Presidential Press Conference Watched by 24.7 Million

Rash Report: Down 14% From Last Obama Prime-Time Address

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MINNEAPOLIS ( -- An underdog becomes the top dog, based not on being well-connected but by connecting well with people. But soon, the meteoric media rise is tempered by TV appearances that overexpose and seemingly making their uncommon gifts commonplace.

President Obama's press conference last night was down 14% from his April 29 press conference.
President Obama's press conference last night was down 14% from his April 29 press conference. Credit: AP
Susan Boyle? Well, yes, as her cautionary tale from "Britain's Got Talent" was told on "America's Got Talent" last night. And apparently Americans have begun tuning out the YouTube sensation, as the 2.5/7 rating and share in the ad-centric 18-to-49 demographic was down 17% from last week.

But the scenario might also describe President Barack Obama, who took to the airwaves -- again -- with a presidential press conference. And although he reached more than 24.6 million viewers (and voters) on 11 networks, that was down 14% from his April 29 press conference. Which continues a ratings erosion since his first presidential presser on Feb. 9 drew 49.5 million, or twice as many as last night. (A March 24 press event was seen by 40.4 million Americans.)

Of course, the two scenarios are demonstrably different in importance. Susan Boyle was leading a reality show, while Barack Obama is leading in the real world, with last night's crux being the crucial issue of health care. But the declining TV and approval ratings suggest that just when he really needs Congress and constituents to listen, his unusual ubiquity may make it harder to be heard.

Granted, the problems the president inherited meant multiple appeals to his dual targets of politicians and the public were necessary. And it's hard to blame the president's political advisors, as Obama's strongest calling card is his eloquent, and even elegant, way with the bully pulpit. But it won't be surprising if the White House reconsiders appearances like being the first sitting president to follow Jay Leno's stand-up routine, or throwing out the first pitch at the All Star Game. This may have made him a regular guy, but that cuts both ways, and can make it harder for the more important pitch like his pressing public appeal for national health care.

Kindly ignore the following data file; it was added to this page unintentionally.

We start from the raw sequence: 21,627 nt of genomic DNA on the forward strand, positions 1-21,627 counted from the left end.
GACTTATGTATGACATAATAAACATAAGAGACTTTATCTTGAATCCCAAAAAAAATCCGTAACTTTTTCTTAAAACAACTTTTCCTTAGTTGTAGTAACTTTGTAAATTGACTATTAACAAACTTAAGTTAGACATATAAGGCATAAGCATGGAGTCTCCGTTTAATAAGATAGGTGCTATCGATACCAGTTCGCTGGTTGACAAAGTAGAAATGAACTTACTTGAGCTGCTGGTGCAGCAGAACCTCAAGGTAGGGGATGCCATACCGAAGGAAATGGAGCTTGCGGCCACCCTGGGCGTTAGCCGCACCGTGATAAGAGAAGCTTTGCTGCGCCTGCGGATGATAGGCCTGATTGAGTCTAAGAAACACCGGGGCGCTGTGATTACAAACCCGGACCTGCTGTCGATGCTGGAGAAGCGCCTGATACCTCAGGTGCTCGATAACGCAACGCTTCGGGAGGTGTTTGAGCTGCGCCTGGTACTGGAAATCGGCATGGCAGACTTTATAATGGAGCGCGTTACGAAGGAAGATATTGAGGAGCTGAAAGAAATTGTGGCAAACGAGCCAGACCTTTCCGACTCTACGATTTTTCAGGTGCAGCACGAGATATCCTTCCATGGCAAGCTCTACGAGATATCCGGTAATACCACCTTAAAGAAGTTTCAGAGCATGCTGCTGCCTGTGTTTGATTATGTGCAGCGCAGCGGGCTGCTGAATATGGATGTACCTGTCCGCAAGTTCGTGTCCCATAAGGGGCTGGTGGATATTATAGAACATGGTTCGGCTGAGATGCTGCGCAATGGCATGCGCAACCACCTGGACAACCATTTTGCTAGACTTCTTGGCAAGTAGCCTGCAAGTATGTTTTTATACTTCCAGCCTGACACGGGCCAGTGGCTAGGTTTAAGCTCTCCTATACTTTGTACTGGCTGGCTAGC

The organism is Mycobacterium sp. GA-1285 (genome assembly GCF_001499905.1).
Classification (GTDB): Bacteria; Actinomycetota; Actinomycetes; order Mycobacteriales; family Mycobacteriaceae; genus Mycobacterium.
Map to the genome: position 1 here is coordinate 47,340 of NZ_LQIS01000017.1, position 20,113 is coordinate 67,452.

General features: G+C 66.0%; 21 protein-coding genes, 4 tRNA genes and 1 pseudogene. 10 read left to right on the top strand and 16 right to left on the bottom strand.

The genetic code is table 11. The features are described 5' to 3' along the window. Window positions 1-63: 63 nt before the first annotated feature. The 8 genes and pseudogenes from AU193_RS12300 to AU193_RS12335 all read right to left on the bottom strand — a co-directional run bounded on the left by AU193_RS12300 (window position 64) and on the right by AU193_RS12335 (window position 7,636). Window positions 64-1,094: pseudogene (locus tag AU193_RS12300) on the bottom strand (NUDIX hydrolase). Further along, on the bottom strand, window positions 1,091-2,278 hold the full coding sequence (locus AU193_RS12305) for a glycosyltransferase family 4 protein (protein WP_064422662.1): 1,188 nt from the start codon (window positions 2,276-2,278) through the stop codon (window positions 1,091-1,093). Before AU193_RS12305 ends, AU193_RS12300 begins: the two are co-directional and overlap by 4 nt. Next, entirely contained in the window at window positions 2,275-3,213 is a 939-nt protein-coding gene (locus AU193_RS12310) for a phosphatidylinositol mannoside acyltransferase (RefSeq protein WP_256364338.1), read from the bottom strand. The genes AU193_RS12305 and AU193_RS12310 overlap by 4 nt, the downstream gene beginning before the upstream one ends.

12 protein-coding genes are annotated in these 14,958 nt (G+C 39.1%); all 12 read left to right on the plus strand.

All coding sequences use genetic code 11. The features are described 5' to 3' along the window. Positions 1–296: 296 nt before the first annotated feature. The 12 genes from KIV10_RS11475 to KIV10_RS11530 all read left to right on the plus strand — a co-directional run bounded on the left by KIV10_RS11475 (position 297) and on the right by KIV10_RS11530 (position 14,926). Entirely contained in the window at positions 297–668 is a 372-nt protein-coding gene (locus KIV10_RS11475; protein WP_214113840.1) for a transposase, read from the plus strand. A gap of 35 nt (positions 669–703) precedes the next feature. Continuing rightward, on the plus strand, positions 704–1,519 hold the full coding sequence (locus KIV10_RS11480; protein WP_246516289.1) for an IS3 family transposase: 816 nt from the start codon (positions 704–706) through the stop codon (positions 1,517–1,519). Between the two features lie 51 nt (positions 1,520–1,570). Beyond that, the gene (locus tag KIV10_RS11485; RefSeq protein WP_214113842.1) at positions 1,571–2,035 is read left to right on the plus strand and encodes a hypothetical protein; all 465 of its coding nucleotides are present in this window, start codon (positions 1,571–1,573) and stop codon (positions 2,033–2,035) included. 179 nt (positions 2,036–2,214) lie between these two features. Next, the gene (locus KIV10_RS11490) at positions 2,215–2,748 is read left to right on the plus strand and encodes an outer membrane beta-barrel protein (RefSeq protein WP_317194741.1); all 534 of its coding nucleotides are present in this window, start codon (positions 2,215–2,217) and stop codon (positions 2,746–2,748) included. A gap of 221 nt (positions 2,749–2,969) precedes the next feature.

Indeed, regardless of political proclivity, Americans seem to be wary of politicians perceived as all talk, no action. So maybe it's not surprising that the all action, no talk contestants on Fox's "So You Think You Can Dance?" was the top-rated entertainment program of the night. This helped Fox finish first, as the two-hour version delivered a 2.9/9, well beyond the incomplete ratings returns (Nielsen does not count "noncommercial" telecasts in their overall averages) of ABC (1.9/6), NBC (1.8/5) and CBS (1.4/4). (The CW did not carry the coverage and averaged an overall .5/2.)

Rash chart July 22, 2009Click for PDF
See how all the shows did in the ratings.

To be sure, Fox and "Dance" delivered in part by being the only entertainment program amongst the Big Four networks to run against Obama. Because just like its controversial choice to run "Lie to Me" instead of the April 29 conference, Fox, like an increasing number of Americans, decided to tune out President Obama.

Thursday: With most of the network schedule reruns, go for a classic instead: AMC runs "Rio Bravo" and TCM airs "Of Mice and Men."
Friday: Finally, a newsmagazine with news: ABC's "20/20" puts the journalistic energy into examining the oil industry and the efforts to harvest and harness alternative fuels in "Over a Barrel: The Truth about Oil."

Ratings for the final two episodes of once promising comedy "Samantha Who?" which concludes tonight.

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NOTE: All ratings based on adults 18-49. A share is a percentage of adults 18-49 who have their TV sets on at a given time. A rating is a percentage of all adults 18-49, whether or not their sets are turned on. For example, a 1.0 rating is 1% of the total U.S. adults 18-49 population with TVs. Ratings quoted in this column are based on live-plus-same-day unless otherwise noted. (Many ad deals have been negotiated on the basis of commercial-minute, live-plus-three-days viewing.)

John Rash is senior VP-director of media analysis for Campbell Mithun, Minneapolis. For more, see

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